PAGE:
- The Bitcoin Core scalability roadmap was written up, it contained lots of optimizations, making the Bitcoin Core software require less resources (and hence making it safer to increase the capacity) - but the only promises of a capacity increase was the theoretical ~1.7x capacity increase offered by SegWit.
2016 - the long stalemate
- In the Hong Kong roundtable consensus an agreement was made on a roadmap with SegWit first and a 2 MB block size increase later. Some people considered the agreement void already days after it was made. With Core denying to support a block size increase, and miners denying to implement SegWit before being promised a block size increase, it was efficiently a long-lasting stale-mate.
- Gavin attempted to force through a "compromise" 2 MB upgrade (BIP-109) through his Bitcoin Classic fork. Gavin was thoroughly vilified after this. BIP-109 never got much traction, but it got more traction than XT.
- With BIP-109 being dead, there was the push for "Emergent Consensus" as implemented in Bitcoin Unlimited. Eventually, most big-blockers agreed on supporting EC, and it did get almost 50% miner consensus at some point.
- Apparently, a smear campaign against SegWit was launched - the hostility against SegWit started becoming intense at the big-blocker side of things. Maybe because neither Bitcoin Unlimited, BitcoinXT nor Bitcoin Classic supported it. Hence we got into a situation where the smallblockers (as always) were more obsessed with keeping the 1 MB block size limit than to push through SegWit, and where the bigblockers were more obsessed with blocking SegWit than with getting the block size limit increased.
2017 - UASF, SegWit2X, ASICBOOST, Bitcoin Cash
- The small-blockers started being upset that the miners didn't activate SegWit, the narrative pushed was that high fees and congestion issues was due to the miners depriving the community for the much needed SegWit upgrade. "UASF" was proposed, a highly dangerous "our way or the high way" attempt to force through the SegWit upgrade - some described it as a sybil attack. Anyone running Bitcoin Core with UASF enabled would ignore blocks from miners not supporting SegWit. If less than 50% of the miners would support UASF, we would get a network split, with one UASF-network and one non-UASF-network disagreeing on the history. It would be a real mess. The really ironic thing is that most of those people supporting UASF had been arguing heavy against "dangerous hard forks" just months earlier.
- It was revealed that the biggest mining operator Bitmain was using some patented "covert asic boost"-method for mining faster, thus having an edge over other miners. The method is incompatible with SegWit, hence this may be the explanation why they were blocking SegWit. Quite some people switched side over to the small-blockers after learning this news.
- Due to the long-lasting stalemate and with the upcoming UASF disaster getting closer by each day, the SegWit2X compromise was proposed by Jeff Garzik and others. This was basically a revival of the Hong Kong roundtable agreement. Miners and other major industry actors got together and promised to support the SegWit2X initiative and use alternative software in the unlikely event that Core wouldn't support the 2MB upgrade.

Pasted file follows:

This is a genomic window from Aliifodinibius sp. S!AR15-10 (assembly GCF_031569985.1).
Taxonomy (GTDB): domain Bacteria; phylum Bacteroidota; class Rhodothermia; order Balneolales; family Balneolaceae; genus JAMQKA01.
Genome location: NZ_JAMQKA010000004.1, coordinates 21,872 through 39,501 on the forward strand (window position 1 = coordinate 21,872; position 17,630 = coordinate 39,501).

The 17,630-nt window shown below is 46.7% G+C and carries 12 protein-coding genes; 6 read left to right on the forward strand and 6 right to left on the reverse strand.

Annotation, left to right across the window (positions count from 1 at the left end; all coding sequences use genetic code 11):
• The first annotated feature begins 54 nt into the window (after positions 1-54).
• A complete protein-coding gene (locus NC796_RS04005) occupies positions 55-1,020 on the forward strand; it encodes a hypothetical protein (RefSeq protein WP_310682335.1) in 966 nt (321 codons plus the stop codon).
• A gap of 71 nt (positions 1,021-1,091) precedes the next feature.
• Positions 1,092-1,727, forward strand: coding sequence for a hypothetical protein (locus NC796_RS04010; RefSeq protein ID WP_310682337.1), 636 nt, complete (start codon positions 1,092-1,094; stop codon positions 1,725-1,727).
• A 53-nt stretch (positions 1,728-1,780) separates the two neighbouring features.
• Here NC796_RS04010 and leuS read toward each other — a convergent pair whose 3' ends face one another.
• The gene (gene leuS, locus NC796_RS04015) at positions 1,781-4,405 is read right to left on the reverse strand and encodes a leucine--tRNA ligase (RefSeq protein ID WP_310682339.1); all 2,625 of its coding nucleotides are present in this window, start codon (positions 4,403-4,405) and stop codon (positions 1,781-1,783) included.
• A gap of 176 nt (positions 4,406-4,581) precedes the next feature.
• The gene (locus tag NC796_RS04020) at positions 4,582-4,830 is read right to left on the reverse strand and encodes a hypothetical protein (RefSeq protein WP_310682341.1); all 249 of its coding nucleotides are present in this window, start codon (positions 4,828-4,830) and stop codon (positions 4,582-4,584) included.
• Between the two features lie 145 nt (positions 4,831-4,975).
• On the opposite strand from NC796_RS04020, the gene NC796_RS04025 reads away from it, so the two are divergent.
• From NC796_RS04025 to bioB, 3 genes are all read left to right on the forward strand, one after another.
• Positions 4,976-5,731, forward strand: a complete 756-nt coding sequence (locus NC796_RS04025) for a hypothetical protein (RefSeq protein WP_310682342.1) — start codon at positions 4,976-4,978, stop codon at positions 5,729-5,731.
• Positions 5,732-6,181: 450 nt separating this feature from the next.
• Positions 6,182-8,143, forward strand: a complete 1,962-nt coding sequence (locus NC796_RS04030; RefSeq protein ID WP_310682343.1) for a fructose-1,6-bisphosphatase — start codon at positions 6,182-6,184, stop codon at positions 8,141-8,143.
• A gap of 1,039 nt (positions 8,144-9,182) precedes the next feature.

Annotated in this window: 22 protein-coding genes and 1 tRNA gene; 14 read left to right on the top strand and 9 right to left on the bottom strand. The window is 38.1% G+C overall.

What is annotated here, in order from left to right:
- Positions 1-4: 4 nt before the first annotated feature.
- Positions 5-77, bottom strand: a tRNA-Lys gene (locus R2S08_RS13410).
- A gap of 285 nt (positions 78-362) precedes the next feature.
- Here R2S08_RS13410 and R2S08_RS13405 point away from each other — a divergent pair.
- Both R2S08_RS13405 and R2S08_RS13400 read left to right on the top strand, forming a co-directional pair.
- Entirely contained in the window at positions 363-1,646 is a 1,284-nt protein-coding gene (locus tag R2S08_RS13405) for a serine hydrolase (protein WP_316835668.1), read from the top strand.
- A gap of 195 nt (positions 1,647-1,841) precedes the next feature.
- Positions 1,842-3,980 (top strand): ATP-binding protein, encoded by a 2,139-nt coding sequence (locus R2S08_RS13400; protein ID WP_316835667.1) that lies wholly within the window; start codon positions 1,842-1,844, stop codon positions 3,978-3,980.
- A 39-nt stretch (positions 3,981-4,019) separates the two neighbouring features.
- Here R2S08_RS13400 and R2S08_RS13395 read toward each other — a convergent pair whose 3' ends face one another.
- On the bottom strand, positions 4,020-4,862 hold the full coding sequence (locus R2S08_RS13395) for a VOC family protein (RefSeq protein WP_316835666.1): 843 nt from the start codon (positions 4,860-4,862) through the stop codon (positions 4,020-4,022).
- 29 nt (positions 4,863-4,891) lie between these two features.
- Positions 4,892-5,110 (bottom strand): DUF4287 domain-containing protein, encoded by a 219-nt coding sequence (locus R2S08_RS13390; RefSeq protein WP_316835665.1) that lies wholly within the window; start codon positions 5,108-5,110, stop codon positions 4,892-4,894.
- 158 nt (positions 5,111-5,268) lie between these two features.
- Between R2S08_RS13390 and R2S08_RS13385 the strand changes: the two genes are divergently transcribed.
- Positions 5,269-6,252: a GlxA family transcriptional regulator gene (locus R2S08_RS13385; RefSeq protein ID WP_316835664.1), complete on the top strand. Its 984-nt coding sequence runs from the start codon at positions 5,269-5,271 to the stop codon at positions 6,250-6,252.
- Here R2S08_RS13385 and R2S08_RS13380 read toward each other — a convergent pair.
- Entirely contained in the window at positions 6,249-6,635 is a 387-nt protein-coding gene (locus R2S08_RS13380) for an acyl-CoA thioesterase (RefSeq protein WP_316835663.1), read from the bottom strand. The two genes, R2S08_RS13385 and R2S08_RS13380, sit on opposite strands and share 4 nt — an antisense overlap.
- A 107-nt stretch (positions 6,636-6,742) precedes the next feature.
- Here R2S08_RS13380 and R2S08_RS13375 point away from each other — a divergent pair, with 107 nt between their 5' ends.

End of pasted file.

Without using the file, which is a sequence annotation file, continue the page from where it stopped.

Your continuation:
- The BitcoinABC project was made as a contingency-plan should the UASF-disaster become real or the SegWit2X-initative fail for other reasons. In a surprise move, it forked off as "Bitcoin Cash" at the 1st of August. Perhaps this was wrong, perhaps we would have been united around a compromise if all the energy put down into the Bitcoin Cash project would have been spent on supporting the Segwit2X compromise.
- The "small blockers" invented the short-form "BCash" and actively started on a rebranding-effort.
- The "small blockers" largely ignored SegWit2X up to the fork date, claimed a "full UASF victory" as SegWit was activated ("I told you it UASF would be a safe upgrade didn't I?"), and as soon as it was locked in they started vilifying Jeff Garzik and the SegWit2X-initiative, declaring that it was a horrible compromise, that Core would not support it, and even that it was an "obvious corporate takeover". In mid-August it seemed obvious that Core and its supporters would find themselves voluntarily marooned on a desolated island where virtually no on-chain-transactions would go through after the 2X hardfork.
- Once again, the vilification tactics mixed with the "our way or the high way"-approach seems to have gone rather well. Things got very toxic, industry actors that had promised to support SegWit2X was forced to distance themselves from the project. Even the software project btc1 was a failure (despite being a fairly simple project), mostly due to lack of resources. What should have been a nearly-smooth network upgrade got very controversial, and as the major exchanges declared they would continue using the "Bitcoin"-brand on the 1X-chain right after the fork, a 2X-upgrade would be very messy. In the end, the initiative was dropped.
After the SegWit2X-initiative was dropped, the propaganda efforts from the small-blockers have mostly been targeting "BCash".
To me, it seems fairly obvious that Bitcoin has failed. Rather than supporting it, we should try to agree on what crypto currency hold the most potential as a successor leading crypto currency and unite on it. I'm not at all sure Bitcoin Cash is the right solution.